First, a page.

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A true expert in the current climate of the Swiss economy, the head of EPFL, Marting Vetterli, sees great opportunities in digital innovation, particularly artificial intelligence. The following is an interview with him.
American and Asian firms dominate the digital sector, and particularly artificial intelligence. Switzerland is lagging behind. Why is this?
We are paying for our shortcomings in the past. Like in the rest of Europe, Switzerland undertook its digital transformation far too late. In the United States, computer science departments boasting leading researchers have been around since the 1960s. In Switzerland, we waited until the 1980s for small departments to see the light of day. We are now trying to make up for lost time. But there is a fair amount of catching up to be done.
Do you think the solution lies in schools?
Schools are part of the solution, but so are the environment and framework conditions for start-ups. There is much need for an eco-system, and it is currently in the process of being set up. I am optimistic.
How many students take classes in this field at EPFL?
More than 400 students are enrolled in the machine learning course (editor’s note: automatic learning, one of the fields of study in artificial intelligence). It is one of the biggest courses ever given at EPFL. This autumn, we also launched our first master’s programme in data science, which already has 65 students.
In which sectors of activity is there a distinct lack of experts, and in which fields are more students needed?
Data science, cybersecurity and fintech (editor’s note: financial technologies) are disciplines that touch on various domains. The need is not limited to hard-line IT, but also covers quantitative methods that can be applied to different areas of industry and the economy. Students in these kinds of fields find work before even finishing their degrees. I have met a large number of people from industry and the need for digitalisation seems to be widespread.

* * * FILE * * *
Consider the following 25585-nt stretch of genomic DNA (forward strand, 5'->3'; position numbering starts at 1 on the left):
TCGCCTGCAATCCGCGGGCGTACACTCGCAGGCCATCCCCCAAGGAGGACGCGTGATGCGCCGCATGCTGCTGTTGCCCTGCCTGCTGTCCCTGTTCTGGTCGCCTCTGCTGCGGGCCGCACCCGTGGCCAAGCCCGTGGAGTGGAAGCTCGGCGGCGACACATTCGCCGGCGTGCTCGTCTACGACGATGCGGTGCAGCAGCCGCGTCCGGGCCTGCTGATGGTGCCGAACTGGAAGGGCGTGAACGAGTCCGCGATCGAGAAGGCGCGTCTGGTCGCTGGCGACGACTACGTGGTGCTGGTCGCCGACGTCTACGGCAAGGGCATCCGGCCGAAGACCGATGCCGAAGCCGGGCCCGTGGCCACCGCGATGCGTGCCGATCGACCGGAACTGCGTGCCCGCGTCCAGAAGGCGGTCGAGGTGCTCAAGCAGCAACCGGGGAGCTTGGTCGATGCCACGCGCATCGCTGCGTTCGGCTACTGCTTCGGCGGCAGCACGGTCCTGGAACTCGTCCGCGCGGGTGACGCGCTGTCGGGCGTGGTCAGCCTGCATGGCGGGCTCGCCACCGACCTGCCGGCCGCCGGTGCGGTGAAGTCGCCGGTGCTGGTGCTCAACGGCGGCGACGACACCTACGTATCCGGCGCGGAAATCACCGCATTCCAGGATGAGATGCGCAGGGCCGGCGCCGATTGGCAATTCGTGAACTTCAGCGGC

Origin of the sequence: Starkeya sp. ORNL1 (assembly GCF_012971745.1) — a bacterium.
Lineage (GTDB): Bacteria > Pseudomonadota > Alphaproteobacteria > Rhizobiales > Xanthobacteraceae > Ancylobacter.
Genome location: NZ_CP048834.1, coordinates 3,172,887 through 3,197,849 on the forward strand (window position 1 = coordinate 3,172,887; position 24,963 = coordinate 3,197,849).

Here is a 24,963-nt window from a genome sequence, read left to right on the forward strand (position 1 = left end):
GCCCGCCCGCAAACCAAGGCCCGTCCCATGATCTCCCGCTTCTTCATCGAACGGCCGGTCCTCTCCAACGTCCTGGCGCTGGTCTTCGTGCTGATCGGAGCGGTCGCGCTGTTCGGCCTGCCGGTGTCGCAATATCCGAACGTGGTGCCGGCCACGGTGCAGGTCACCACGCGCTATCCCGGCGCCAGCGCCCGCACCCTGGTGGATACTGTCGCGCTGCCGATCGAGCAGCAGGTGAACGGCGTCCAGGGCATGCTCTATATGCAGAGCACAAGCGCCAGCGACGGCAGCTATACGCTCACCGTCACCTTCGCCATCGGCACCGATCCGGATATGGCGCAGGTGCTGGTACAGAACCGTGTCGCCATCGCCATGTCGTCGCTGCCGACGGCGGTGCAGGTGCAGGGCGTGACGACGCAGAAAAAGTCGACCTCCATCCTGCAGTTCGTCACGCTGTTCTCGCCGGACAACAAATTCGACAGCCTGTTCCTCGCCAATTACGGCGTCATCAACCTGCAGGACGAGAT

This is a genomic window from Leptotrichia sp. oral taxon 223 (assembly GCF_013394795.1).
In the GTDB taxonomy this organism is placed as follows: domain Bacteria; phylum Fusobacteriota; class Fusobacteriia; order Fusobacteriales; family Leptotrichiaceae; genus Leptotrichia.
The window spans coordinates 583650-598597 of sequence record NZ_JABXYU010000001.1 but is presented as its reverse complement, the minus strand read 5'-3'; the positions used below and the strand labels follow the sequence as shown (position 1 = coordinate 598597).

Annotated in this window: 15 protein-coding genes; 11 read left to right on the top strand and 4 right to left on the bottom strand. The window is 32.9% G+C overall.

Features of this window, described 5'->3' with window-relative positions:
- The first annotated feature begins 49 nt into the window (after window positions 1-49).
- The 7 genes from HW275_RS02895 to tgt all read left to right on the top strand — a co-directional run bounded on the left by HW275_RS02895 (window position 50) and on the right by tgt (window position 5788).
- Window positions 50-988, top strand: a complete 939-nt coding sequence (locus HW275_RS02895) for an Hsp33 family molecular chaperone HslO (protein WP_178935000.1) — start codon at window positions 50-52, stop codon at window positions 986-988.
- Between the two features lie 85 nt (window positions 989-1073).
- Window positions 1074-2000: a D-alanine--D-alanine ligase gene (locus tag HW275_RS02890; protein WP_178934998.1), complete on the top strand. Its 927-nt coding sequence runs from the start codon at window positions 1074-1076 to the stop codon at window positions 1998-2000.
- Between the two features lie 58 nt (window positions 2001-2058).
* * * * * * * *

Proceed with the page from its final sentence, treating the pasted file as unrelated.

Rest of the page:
What are the most promising prospects?
Switzerland can play a significant role if it manages to combine the fourth industrial revolution with the sectors in which its companies have historically been very successful, such as complex systems, medtech and the pharmaceutical industry. After all, the digital transformation has also affected these fields.
There are also significant opportunities in the human-machine interface and in personalised health. This is evident in firms such as Mindmaze (editor’s note: the only “unicorn” in Switzerland, which combines virtual reality, neuroscience and machine learning) and Sophia Genetics (editor’s note: the Lausanne-based medical company focused on data has raised 60 million Swiss francs since it was created in 2011). Large groups such as Google are rather out of their depth when it comes to pure software design. This is where Swiss firms can step in.